She described Finn as a sensitive boy interested in everything, with a great sense of humor. "Charlotte had gigantic blue eyes which made you melt," she said.
Mortimer's attorney also read a statement from his parents, who spoke of their lost grandchildren and said their son was plagued by depression.
"We know that our son Thomas has done something horrible, but he has been the nicest, most compassionate person we have ever known," they said in the statement. "No one who's ever known him can imagine him doing what he's done.
"We didn't think ... until the events that he was so depressed," they said. "We wish we could have done more for him and his family."
Mortimer did not make a statement in court, where he remained handcuffed and shackled throughout. He simply confirmed to the judge that he discussed with his attorney the consequences of changing his plea and he was willingly taking responsibility for his actions.
But he did try to explain himself in the message he left for his family and friends at the crime scene before he tried to end his life before fleeing the home.
Mortimer said he should have written about living with Laura and her family all these years, instead of "bottling up my anger, frustration, resentment and hatred, and let it fester until one murderous night," prosecutors said in court on Wednesday.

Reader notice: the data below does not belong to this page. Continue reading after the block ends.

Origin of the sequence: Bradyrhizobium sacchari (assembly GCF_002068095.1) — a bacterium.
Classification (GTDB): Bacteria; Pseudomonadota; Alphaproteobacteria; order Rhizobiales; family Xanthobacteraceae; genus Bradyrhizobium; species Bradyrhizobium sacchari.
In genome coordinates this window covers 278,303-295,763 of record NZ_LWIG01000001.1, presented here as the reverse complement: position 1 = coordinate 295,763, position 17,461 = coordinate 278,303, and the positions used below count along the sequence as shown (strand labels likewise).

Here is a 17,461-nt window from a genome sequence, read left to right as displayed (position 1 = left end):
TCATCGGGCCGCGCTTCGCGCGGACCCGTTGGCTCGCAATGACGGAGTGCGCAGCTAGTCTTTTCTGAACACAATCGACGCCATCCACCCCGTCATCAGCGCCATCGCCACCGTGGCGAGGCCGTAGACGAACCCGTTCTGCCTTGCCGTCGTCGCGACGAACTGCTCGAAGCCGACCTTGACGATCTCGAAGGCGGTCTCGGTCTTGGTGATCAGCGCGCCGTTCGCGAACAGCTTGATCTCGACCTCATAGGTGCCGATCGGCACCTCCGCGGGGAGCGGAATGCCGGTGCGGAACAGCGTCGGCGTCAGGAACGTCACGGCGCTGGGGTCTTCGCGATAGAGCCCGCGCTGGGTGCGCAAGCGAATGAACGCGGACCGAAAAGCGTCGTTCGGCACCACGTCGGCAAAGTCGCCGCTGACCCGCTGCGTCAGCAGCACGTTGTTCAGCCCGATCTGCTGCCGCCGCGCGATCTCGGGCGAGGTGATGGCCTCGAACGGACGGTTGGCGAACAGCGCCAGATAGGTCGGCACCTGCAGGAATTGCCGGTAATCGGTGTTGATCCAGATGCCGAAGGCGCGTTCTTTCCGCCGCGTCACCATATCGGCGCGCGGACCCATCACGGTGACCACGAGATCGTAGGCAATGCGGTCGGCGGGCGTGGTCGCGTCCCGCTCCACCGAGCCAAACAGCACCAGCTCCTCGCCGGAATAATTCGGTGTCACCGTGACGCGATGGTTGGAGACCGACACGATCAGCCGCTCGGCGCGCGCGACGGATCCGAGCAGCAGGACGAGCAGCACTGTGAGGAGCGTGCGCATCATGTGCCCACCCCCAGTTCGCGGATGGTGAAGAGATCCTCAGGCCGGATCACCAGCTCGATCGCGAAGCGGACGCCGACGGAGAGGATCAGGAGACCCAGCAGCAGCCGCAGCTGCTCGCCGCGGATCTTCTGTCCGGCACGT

"Ultimately, I did these horrible things because I could not cope with the responsibilities I took upon myself. I was too cavalier with life, especially others' lives," he said. "I do have remorse with what I have done. I wonder what life would be like if I did not chicken out."
He seemingly tried to justify killing his young son and daughter, suggesting they were better off without him and their mother.
"I think of the future and think of Finn or Charlotte being teased or bullied and my heart breaks. I cannot think of a more positive situation. What have I done? I hate myself more than ever," he said.
Rodrique Ngowi can be reached at www.twitter.com/ngowi